A day in the life of a QA analyst at Inviqa

By Dalia Valaskeviciene

QA analysts are testers and problem-solvers, and a critical part of any software development process. Here we sit down with Inviqa’s Dalia Valaskeviciene to learn more about the role and life at Inviqa.

How did you come to be a QA analyst?

After I graduated I wasn’t sure I wanted to continue studying chemistry, so I spent around 10 years in admin positions instead. I was keen to make the shift from those roles to a more technical position, and I’m really happy I made the move to quality assurance (QA). It really helped that having a formal education in the field was not a must-have!

Why QA? And why Inviqa?

My admin roles weren’t providing the kind of analytical tasks I was craving and didn’t give me the flexibility I needed as a parent, so I decided to look at web development which seemed like a good fit for my needs.

A QA analyst position is a very good place to start when you’re not exactly sure which path to take in web development. So I jumped at the opportunity when my employer Inviqa opened-up a QA trainee position just as I was returning from maternity leave.

What are your day-to-day responsibilities?

My daily responsibilities can vary quite a bit. It all depends on the type of project I’m working on and which phase we’re in during a project. 

You might assume that testing is tedious work, but no two projects are alike! As soon as something gets repetitive, we find tools to make life easier.

When I’m working on a Scrum or Lean Kanban project some of my time is spent attending daily and weekly ceremonies to understand the product. Then I spend time test planning and making sure that I understand what needs to be tested to gain confidence in the feature/product. 

When a product feature is released, I spend time running tests, talking to the team and the client about additional information that always comes up in this stage, reporting test results, and feeding back any suggestions for improvement. Keeping an eye on the market and making sure we have relevant devices is also key to my role and to making sure our testing provides adequate market coverage.

What have you found most challenging?

Being a complete novice in web development in my thirties! 

It’s never easy leaving your comfort zone. But two years after starting a brand-new career (with a lot of help and patience from colleagues), I was leading the QA process across my projects.

I’ve been really lucky to work at a company with a great learning culture that’s helping people to gain new skills and stay ahead in their professions.

The other challenging thing was learning to talk in a way that makes people listen and understand. I now know much more about communication and how to raise bugs effectively so that they’re picked up quickly. Simply stating that a piece of software does not work is not enough! There are a lot of visual communication methods we need to use to help our teams to manage and fix bugs. 

A lot of the feedback I raise could be perceived as criticism, so it’s really important to maintain healthy relationships with your colleagues and never get personal. When we make mistakes in web development, most of the time it’s because of something we didn’t know until we discovered a bug.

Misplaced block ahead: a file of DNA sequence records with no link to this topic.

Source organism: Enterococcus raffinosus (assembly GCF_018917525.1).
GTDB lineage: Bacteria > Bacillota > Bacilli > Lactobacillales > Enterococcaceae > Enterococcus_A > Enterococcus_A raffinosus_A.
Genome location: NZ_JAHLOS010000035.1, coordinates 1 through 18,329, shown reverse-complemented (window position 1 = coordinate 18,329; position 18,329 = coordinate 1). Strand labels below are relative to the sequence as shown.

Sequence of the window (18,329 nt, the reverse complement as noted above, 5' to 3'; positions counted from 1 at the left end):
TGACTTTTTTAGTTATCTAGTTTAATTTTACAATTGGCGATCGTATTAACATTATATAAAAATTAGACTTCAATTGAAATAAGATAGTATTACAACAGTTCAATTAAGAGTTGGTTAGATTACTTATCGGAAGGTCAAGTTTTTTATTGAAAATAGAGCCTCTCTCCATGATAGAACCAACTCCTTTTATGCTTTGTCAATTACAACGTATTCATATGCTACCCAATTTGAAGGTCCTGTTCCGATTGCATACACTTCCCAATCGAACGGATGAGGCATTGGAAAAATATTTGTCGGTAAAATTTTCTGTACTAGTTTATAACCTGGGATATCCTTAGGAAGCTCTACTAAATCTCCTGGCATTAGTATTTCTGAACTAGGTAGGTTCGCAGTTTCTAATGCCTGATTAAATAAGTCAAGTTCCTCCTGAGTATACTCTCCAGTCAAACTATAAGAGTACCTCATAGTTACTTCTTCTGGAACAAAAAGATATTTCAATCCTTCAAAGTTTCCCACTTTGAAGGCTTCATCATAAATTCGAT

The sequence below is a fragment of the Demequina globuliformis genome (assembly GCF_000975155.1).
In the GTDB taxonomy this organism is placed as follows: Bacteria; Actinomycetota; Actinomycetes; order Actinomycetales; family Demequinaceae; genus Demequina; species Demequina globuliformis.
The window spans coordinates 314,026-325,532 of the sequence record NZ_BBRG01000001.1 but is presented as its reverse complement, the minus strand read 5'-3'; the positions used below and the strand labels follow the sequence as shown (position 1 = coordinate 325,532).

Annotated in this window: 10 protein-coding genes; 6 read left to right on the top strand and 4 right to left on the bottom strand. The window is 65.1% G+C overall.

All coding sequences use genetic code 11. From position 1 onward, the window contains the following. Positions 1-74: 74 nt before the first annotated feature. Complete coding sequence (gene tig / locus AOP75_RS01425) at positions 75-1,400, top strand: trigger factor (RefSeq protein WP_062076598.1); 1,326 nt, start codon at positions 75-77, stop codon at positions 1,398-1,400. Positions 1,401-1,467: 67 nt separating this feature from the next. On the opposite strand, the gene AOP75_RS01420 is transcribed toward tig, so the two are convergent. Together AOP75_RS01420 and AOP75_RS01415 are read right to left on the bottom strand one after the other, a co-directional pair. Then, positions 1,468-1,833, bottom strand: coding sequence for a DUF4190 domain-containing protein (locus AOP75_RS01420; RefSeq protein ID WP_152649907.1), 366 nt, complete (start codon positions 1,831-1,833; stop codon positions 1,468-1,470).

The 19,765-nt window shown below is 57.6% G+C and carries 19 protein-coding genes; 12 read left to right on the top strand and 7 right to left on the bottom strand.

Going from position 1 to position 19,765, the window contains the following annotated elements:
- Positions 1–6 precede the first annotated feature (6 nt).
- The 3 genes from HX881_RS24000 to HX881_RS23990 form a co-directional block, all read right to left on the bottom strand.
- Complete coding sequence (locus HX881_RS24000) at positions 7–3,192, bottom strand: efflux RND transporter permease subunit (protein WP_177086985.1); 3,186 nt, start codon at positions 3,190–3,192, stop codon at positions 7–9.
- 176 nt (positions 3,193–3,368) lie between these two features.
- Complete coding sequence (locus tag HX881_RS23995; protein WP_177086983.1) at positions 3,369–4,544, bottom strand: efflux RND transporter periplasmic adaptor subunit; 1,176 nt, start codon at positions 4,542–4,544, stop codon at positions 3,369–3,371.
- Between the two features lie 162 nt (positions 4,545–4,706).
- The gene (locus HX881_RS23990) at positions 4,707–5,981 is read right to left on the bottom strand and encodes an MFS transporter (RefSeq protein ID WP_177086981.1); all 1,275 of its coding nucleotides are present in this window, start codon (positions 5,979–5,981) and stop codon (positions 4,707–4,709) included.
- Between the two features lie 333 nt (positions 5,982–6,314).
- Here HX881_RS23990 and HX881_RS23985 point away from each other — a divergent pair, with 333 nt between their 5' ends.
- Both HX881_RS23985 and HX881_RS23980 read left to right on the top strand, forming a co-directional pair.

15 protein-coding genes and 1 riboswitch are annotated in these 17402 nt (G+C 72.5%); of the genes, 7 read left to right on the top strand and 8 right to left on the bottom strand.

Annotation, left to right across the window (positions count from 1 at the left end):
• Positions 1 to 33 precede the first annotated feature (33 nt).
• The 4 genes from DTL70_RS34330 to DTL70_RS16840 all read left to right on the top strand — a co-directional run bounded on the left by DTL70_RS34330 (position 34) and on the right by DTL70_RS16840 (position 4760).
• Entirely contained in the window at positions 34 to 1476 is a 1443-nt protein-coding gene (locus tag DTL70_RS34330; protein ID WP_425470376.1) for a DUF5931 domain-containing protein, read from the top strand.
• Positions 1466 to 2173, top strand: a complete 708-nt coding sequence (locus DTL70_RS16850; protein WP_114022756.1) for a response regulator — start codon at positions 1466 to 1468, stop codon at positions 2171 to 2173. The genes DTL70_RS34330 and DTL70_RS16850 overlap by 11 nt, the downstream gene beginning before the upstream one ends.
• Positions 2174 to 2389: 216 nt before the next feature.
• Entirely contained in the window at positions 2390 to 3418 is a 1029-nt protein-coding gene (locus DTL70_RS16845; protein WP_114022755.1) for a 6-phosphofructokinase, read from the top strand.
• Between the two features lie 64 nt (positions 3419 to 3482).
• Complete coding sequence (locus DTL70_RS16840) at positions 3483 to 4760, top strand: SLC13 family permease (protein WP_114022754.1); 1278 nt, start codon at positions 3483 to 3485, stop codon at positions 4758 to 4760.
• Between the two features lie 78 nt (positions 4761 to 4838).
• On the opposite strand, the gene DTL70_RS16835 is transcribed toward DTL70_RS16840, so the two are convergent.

Where does the QA analyst role fit in the wider dev team?

From the outset we try to help development teams accept quality assurance as an integral part of development. Ideally, the QA process needs to be implemented before development work starts. Because, to make a feature or product testable, we need data and for the system to be built in a certain way. 

There’s upfront work associated with this and it’s important that it’s done on time. We also need the team to be part of test feedback and the process for that needs to be set early and then guided until it’s fully adopted by the team.

What career paths are open to you as a QA analyst? 

There are several paths you can take after reaching certain skill levels in software testing. 

When I started, I was thinking about becoming a business analyst (BA) next because QA analysts and business analysts get to work closely on a project.

However, now that I know web development better, and know myself better, I’ve decided to grow my skills in the QA space, and potentially test automation in the future.

What's your best advice for someone looking to become a QA analyst? 

Get hands-on experience as soon as you can! Just like writing code, testing cannot be learned from a book or watching a tutorial, and experience is more valuable than anything else on your CV.

What's your favourite thing about life at Inviqa?

The people and the learning culture! We have a welcoming and warm community that feels like family. The company supports and invests in my professional growth, and there’s time and budget allocated for training and attending relevant conferences. 

My colleagues are always ready to help out and advise whenever I need it.


What inspires you?

Brilliant, creative people (and I’m surrounded by them at Inviqa!). My biggest inspirations have been the women around me: my mum and my grandmother, my close friends, and my colleagues.

What are your interests outside work?

My spare time goes to my family (I am lucky to have a big one!) and friends. I’m equally happy enjoying cosy evening at home with good food or explore the wonderful sights and shows of London with family.